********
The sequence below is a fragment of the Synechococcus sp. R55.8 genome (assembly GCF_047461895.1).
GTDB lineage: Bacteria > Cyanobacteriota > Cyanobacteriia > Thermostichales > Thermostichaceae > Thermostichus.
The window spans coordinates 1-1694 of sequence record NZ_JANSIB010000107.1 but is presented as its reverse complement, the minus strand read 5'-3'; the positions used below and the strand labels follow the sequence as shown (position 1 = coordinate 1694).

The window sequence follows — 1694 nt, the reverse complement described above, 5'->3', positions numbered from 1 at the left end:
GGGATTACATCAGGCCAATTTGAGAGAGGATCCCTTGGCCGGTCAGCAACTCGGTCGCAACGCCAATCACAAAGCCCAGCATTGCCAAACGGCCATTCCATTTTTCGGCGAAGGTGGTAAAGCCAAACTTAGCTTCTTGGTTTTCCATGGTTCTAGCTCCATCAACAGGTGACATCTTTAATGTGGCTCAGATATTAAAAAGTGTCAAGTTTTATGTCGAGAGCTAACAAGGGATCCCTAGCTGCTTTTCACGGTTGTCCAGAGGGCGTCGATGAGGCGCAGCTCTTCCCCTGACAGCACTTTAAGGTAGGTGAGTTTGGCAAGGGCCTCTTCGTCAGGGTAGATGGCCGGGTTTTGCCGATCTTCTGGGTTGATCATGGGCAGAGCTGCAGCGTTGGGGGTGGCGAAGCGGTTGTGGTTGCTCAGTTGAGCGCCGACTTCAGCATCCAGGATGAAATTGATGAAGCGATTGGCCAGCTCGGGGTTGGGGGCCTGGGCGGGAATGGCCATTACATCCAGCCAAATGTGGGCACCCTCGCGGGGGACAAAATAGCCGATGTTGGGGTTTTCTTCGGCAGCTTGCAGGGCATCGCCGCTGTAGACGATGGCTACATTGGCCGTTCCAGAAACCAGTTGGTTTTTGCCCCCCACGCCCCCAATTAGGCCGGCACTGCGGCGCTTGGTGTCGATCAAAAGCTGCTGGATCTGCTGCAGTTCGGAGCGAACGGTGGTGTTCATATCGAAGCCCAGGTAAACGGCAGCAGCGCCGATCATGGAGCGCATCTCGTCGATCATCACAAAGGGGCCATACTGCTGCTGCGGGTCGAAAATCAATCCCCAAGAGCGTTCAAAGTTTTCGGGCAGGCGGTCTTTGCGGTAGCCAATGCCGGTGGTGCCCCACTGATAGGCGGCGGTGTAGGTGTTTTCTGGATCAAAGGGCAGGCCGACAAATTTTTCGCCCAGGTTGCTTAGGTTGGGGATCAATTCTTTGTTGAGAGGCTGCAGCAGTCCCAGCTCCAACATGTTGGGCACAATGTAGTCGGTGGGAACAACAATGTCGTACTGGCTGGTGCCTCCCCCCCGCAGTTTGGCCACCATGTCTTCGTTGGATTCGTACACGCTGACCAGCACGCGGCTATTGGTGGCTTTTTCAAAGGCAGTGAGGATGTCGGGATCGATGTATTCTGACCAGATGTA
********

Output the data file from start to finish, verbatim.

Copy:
The sequence below is a fragment of the Synechococcus sp. R55.8 genome (assembly GCF_047461895.1).
GTDB lineage: Bacteria > Cyanobacteriota > Cyanobacteriia > Thermostichales > Thermostichaceae > Thermostichus.
The window spans coordinates 1-1694 of sequence record NZ_JANSIB010000107.1 but is presented as its reverse complement, the minus strand read 5'-3'; the positions used below and the strand labels follow the sequence as shown (position 1 = coordinate 1694).

The window sequence follows — 1694 nt, the reverse complement described above, 5'->3', positions numbered from 1 at the left end:
GGGATTACATCAGGCCAATTTGAGAGAGGATCCCTTGGCCGGTCAGCAACTCGGTCGCAACGCCAATCACAAAGCCCAGCATTGCCAAACGGCCATTCCATTTTTCGGCGAAGGTGGTAAAGCCAAACTTAGCTTCTTGGTTTTCCATGGTTCTAGCTCCATCAACAGGTGACATCTTTAATGTGGCTCAGATATTAAAAAGTGTCAAGTTTTATGTCGAGAGCTAACAAGGGATCCCTAGCTGCTTTTCACGGTTGTCCAGAGGGCGTCGATGAGGCGCAGCTCTTCCCCTGACAGCACTTTAAGGTAGGTGAGTTTGGCAAGGGCCTCTTCGTCAGGGTAGATGGCCGGGTTTTGCCGATCTTCTGGGTTGATCATGGGCAGAGCTGCAGCGTTGGGGGTGGCGAAGCGGTTGTGGTTGCTCAGTTGAGCGCCGACTTCAGCATCCAGGATGAAATTGATGAAGCGATTGGCCAGCTCGGGGTTGGGGGCCTGGGCGGGAATGGCCATTACATCCAGCCAAATGTGGGCACCCTCGCGGGGGACAAAATAGCCGATGTTGGGGTTTTCTTCGGCAGCTTGCAGGGCATCGCCGCTGTAGACGATGGCTACATTGGCCGTTCCAGAAACCAGTTGGTTTTTGCCCCCCACGCCCCCAATTAGGCCGGCACTGCGGCGCTTGGTGTCGATCAAAAGCTGCTGGATCTGCTGCAGTTCGGAGCGAACGGTGGTGTTCATATCGAAGCCCAGGTAAACGGCAGCAGCGCCGATCATGGAGCGCATCTCGTCGATCATCACAAAGGGGCCATACTGCTGCTGCGGGTCGAAAATCAATCCCCAAGAGCGTTCAAAGTTTTCGGGCAGGCGGTCTTTGCGGTAGCCAATGCCGGTGGTGCCCCACTGATAGGCGGCGGTGTAGGTGTTTTCTGGATCAAAGGGCAGGCCGACAAATTTTTCGCCCAGGTTGCTTAGGTTGGGGATCAATTCTTTGTTGAGAGGCTGCAGCAGTCCCAGCTCCAACATGTTGGGCACAATGTAGTCGGTGGGAACAACAATGTCGTACTGGCTGGTGCCTCCCCCCCGCAGTTTGGCCACCATGTCTTCGTTGGATTCGTACACGCTGACCAGCACGCGGCTATTGGTGGCTTTTTCAAAGGCAGTGAGGATGTCGGGATCGATGTATTCTGACCAGATGTA